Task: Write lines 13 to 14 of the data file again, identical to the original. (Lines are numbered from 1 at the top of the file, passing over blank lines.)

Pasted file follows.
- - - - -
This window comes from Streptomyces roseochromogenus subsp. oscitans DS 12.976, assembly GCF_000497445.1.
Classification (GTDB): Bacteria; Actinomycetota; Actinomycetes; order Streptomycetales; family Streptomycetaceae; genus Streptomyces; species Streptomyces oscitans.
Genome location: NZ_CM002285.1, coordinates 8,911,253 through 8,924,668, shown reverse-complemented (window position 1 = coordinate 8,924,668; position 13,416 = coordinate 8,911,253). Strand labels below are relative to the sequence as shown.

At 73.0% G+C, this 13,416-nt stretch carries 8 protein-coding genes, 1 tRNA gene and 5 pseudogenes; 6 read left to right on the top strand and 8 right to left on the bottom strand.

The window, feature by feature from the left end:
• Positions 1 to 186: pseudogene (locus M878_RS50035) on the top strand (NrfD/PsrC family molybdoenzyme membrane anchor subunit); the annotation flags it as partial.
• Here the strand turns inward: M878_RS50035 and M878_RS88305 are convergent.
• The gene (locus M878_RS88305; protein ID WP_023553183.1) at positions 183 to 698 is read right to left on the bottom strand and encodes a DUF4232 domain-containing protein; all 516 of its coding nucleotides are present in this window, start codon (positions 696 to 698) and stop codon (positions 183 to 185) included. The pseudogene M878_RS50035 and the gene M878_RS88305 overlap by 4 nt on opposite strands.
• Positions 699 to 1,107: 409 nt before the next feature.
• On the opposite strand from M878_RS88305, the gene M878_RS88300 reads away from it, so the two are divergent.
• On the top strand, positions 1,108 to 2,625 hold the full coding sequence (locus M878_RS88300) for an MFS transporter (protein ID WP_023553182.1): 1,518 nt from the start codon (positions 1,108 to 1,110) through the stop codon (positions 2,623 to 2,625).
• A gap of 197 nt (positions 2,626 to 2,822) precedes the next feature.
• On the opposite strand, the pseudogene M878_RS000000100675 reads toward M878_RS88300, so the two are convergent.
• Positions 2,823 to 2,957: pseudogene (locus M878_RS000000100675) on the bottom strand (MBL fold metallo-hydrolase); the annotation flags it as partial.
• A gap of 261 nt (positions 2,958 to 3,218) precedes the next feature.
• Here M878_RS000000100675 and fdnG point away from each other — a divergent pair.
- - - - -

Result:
• On the opposite strand, the pseudogene M878_RS000000100675 reads toward M878_RS88300, so the two are convergent.
• Positions 2,823 to 2,957: pseudogene (locus M878_RS000000100675) on the bottom strand (MBL fold metallo-hydrolase); the annotation flags it as partial.